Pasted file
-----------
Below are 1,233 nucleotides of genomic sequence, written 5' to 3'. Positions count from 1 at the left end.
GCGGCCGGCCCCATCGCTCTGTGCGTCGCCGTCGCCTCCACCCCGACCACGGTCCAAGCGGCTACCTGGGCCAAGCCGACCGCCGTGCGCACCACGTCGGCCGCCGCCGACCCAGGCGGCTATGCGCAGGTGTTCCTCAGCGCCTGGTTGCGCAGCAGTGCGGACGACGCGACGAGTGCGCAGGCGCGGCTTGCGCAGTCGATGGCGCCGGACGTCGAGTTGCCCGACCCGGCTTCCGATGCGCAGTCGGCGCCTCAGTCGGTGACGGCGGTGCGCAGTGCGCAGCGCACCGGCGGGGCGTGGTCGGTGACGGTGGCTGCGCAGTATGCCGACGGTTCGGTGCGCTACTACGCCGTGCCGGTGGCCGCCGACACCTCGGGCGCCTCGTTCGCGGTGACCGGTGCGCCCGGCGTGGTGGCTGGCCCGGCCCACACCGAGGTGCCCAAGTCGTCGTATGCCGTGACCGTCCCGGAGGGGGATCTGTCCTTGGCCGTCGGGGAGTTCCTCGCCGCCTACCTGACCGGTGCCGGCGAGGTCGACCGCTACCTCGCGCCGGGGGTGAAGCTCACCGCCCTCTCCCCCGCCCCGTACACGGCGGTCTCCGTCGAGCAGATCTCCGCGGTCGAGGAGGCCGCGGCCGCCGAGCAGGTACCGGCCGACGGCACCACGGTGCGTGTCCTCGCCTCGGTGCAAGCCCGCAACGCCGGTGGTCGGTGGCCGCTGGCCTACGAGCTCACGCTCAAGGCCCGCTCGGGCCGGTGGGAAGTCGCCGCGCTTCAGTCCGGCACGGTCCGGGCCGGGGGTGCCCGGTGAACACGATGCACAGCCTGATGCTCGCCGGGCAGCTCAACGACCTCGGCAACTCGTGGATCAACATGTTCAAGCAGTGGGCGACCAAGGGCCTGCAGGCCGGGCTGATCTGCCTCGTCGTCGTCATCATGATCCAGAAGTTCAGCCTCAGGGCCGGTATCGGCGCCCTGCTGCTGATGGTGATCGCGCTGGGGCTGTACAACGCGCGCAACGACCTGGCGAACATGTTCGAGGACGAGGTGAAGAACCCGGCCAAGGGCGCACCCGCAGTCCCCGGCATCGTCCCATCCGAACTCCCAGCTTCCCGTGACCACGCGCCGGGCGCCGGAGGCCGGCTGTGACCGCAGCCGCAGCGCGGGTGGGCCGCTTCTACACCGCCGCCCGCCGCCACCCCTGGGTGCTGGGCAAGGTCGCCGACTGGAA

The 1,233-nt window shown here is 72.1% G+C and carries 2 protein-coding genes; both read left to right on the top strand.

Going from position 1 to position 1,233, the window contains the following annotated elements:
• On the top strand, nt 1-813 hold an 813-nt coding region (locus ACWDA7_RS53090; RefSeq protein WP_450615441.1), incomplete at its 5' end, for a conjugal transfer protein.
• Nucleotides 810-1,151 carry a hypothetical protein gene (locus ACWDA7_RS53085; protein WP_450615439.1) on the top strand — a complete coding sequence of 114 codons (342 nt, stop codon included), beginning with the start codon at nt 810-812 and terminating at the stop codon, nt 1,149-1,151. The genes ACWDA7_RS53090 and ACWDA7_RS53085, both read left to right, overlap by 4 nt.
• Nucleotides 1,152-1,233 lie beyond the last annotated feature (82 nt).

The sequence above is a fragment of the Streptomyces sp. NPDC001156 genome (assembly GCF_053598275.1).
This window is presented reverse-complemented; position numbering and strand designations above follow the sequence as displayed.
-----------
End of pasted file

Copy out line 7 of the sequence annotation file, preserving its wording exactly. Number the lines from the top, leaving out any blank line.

• Nucleotides 1,152-1,233 lie beyond the last annotated feature (82 nt).